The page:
On the 33rd floor of the Shard, an ambitious Chinese restaurant that was still giving a slight impression of settling in on our visit; we had an enjoyable lunch, though, and prices are not unreasonable, considering.
t used to be easy. High-rise restaurants in London were few, small and expensive, and everyone knew they were primarily there to rip off tourists, birthday celebrants and romantics. Yet, as London reaches for the stars, such restaurants have suddenly become so numerous as to seem almost unremarkable. Take the lift to the 33rd floor of the Shard, for example, and you find a complex comprising not one but two Aqua-group restaurants (Aqua Shard, British in style, as well as Hutong), and also a brasserie-style operation (Oblix) run by Rainer Becker of Zuma fame – the bars and dining rooms can accommodate hundreds of guests in total. (And that’s before a Shangri-La hotel opens in the same building at the end of the year.)
The landlords must have been cutting good deals, because space is used at these new establishments in a lavish way which those of us used to the West End's cosy ways can find it difficult to adjust to. Indeed, these vast air-conditioned expanses often just feel rather dead. And how can the actual dining rooms compete with the views, anyway? On our daytime visit, none of the Shard restaurant interiors filled us with any great excitement. Of the three, however, we suspect that the dark and dimly-lit interior of Hutong – the swankiest of the establishments – is the one that would work best by night. By day, leaving the view out of the reckoning, we felt as if we were lunching in one of the more upmarket of Mr Disney’s resort-hotel dining rooms (and not an especially comfortable one either).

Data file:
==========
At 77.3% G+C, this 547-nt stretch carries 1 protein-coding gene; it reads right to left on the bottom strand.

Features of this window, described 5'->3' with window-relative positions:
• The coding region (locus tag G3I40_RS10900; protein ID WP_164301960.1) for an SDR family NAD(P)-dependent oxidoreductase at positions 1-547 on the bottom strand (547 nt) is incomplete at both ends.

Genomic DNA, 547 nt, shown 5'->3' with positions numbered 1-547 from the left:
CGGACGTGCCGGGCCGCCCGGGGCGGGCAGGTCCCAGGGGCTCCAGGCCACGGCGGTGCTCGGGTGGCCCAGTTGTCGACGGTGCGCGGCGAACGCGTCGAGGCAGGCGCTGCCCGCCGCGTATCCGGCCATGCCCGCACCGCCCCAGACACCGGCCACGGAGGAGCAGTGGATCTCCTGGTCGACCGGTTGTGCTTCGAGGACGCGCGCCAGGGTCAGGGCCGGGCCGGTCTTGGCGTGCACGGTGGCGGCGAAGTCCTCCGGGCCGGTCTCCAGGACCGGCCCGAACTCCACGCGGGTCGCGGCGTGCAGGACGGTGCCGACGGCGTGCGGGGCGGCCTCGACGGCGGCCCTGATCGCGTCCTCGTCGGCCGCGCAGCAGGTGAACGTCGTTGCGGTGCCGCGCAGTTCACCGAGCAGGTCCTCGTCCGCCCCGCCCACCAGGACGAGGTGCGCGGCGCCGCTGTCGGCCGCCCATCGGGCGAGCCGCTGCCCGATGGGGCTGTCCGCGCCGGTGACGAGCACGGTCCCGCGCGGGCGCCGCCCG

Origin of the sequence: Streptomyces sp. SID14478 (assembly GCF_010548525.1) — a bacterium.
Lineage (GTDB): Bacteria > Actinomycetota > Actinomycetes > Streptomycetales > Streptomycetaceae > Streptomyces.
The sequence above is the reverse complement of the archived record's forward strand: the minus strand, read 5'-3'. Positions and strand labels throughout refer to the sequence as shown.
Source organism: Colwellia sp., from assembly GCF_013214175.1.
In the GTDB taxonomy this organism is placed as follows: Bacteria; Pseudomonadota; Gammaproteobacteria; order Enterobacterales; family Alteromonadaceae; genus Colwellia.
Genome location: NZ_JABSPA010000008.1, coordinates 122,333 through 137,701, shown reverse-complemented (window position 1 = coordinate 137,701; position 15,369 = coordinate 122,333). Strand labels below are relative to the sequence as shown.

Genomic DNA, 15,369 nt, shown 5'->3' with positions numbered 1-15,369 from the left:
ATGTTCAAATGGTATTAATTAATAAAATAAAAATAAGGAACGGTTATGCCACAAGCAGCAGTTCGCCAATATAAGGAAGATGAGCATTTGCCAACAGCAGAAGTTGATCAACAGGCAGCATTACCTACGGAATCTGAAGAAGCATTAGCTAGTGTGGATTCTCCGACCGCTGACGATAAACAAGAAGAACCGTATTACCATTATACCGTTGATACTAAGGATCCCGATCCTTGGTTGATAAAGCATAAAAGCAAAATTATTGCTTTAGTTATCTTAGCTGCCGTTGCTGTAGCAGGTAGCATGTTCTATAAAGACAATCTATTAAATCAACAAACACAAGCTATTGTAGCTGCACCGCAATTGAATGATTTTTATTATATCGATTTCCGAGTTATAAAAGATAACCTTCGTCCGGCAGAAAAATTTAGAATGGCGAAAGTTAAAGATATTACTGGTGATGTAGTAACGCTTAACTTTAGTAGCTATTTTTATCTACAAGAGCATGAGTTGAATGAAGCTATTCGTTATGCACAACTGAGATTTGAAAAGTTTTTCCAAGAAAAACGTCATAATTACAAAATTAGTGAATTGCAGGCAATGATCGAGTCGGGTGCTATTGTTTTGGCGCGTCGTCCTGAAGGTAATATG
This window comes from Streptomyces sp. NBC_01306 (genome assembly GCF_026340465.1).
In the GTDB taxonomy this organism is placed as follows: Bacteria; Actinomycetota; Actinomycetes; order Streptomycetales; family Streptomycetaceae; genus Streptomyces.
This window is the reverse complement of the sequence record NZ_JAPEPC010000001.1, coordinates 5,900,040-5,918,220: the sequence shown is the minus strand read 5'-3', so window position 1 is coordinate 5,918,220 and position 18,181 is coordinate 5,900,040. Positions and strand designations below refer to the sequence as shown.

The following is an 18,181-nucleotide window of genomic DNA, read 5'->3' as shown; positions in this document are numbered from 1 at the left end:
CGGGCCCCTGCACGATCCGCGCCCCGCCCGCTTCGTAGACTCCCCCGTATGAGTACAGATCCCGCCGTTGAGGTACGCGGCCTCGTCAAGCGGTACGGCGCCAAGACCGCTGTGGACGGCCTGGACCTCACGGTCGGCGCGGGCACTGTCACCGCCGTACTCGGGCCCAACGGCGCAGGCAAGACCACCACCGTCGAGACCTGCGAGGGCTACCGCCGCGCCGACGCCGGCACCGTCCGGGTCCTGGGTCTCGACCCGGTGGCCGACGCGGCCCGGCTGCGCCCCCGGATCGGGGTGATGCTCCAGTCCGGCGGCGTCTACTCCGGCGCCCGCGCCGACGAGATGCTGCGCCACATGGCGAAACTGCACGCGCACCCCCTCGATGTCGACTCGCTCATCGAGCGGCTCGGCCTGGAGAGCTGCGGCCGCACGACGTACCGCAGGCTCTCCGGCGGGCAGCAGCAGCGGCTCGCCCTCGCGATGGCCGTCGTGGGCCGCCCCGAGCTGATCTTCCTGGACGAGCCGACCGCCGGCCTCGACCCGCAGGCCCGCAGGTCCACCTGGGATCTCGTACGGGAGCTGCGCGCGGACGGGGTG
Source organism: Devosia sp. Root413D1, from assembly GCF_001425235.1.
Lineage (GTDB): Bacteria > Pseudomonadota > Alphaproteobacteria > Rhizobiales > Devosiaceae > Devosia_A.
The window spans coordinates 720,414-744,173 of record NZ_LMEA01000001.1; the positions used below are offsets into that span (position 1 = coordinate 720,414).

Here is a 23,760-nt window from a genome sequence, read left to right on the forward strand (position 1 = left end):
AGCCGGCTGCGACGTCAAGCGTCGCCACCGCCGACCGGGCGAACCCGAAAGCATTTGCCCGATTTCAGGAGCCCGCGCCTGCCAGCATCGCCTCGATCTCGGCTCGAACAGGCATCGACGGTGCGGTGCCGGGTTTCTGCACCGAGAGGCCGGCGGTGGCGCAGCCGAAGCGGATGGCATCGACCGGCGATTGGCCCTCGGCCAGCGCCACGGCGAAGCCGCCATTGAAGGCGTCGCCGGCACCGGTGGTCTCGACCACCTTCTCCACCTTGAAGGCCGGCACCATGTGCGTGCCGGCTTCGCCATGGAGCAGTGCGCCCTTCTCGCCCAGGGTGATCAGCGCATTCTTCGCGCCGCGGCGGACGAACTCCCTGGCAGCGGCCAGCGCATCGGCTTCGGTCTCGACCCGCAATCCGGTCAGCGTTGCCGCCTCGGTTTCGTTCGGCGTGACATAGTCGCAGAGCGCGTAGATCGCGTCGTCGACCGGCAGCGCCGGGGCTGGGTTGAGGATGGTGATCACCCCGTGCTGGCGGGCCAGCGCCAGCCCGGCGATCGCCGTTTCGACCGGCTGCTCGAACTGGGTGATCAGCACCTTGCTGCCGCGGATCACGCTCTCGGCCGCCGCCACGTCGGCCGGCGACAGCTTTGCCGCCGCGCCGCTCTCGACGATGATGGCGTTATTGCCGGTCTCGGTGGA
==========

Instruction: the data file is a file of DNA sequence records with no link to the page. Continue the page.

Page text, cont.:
The dim sum menu – not especially helpfully divided up, in the way you’d find in Chinatown – seemed a good place to try a range of tastes, but the affable waiter steered us to the pre-chosen steamed selection from the main menu. These came prettily colour coded, not something we can really recall before, but the differences of hue among the selection was more pronounced than the differences of taste – in every other way they hit the spot, though, and they certainly delivered quite a chilli kick.
Duck in two services was impressive – the first service very definitely not the dried-out shreds so typically found, but elegantly pink slices – and even better than we remember from the (merely) 10th floor operation at the excellent Min Jiang, in Kensington. By then we were pretty much full, so pudding was steamed custard buns, presented as mice or, quite possibly porcupines – quite amusing, though the taste was not particularly remarkable.
With a couple of glasses (125ml) of wine apiece — Austrian for the white, and Hungarian for the red – plus a pair of rather ordinary espressos (the altitude perhaps?), the bill of an enjoyable lunch came to just over £100 for the two of us. Given the setting – with St Paul’s, in particular, looking very lovely in the sunshine – it was a cost hard to begrudge.